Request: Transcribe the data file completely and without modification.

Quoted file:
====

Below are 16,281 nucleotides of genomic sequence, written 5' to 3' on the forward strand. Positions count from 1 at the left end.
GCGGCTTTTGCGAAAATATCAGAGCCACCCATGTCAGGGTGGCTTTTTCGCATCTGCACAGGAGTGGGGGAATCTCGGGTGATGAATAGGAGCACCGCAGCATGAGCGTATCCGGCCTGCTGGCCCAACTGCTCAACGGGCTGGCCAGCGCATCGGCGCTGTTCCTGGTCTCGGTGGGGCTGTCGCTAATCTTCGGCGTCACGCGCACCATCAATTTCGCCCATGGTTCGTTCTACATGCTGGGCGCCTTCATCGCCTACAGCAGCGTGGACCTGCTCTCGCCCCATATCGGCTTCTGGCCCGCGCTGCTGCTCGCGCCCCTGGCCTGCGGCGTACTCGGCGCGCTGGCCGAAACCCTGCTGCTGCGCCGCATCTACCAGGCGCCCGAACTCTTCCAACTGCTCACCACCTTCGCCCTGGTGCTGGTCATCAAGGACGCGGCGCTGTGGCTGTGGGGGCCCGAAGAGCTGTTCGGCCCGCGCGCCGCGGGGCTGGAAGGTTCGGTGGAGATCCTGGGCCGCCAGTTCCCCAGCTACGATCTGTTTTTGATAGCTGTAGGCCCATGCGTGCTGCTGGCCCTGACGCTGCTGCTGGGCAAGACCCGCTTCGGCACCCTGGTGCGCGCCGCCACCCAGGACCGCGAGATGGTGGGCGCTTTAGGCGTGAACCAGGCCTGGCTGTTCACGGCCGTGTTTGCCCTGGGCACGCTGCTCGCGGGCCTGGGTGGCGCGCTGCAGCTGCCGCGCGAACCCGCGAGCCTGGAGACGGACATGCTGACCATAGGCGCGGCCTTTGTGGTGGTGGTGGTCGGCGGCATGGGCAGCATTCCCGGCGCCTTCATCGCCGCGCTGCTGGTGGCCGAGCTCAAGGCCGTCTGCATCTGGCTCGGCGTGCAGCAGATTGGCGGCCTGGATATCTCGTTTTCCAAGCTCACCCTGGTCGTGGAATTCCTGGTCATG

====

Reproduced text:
Below are 16,281 nucleotides of genomic sequence, written 5' to 3' on the forward strand. Positions count from 1 at the left end.
GCGGCTTTTGCGAAAATATCAGAGCCACCCATGTCAGGGTGGCTTTTTCGCATCTGCACAGGAGTGGGGGAATCTCGGGTGATGAATAGGAGCACCGCAGCATGAGCGTATCCGGCCTGCTGGCCCAACTGCTCAACGGGCTGGCCAGCGCATCGGCGCTGTTCCTGGTCTCGGTGGGGCTGTCGCTAATCTTCGGCGTCACGCGCACCATCAATTTCGCCCATGGTTCGTTCTACATGCTGGGCGCCTTCATCGCCTACAGCAGCGTGGACCTGCTCTCGCCCCATATCGGCTTCTGGCCCGCGCTGCTGCTCGCGCCCCTGGCCTGCGGCGTACTCGGCGCGCTGGCCGAAACCCTGCTGCTGCGCCGCATCTACCAGGCGCCCGAACTCTTCCAACTGCTCACCACCTTCGCCCTGGTGCTGGTCATCAAGGACGCGGCGCTGTGGCTGTGGGGGCCCGAAGAGCTGTTCGGCCCGCGCGCCGCGGGGCTGGAAGGTTCGGTGGAGATCCTGGGCCGCCAGTTCCCCAGCTACGATCTGTTTTTGATAGCTGTAGGCCCATGCGTGCTGCTGGCCCTGACGCTGCTGCTGGGCAAGACCCGCTTCGGCACCCTGGTGCGCGCCGCCACCCAGGACCGCGAGATGGTGGGCGCTTTAGGCGTGAACCAGGCCTGGCTGTTCACGGCCGTGTTTGCCCTGGGCACGCTGCTCGCGGGCCTGGGTGGCGCGCTGCAGCTGCCGCGCGAACCCGCGAGCCTGGAGACGGACATGCTGACCATAGGCGCGGCCTTTGTGGTGGTGGTGGTCGGCGGCATGGGCAGCATTCCCGGCGCCTTCATCGCCGCGCTGCTGGTGGCCGAGCTCAAGGCCGTCTGCATCTGGCTCGGCGTGCAGCAGATTGGCGGCCTGGATATCTCGTTTTCCAAGCTCACCCTGGTCGTGGAATTCCTGGTCATG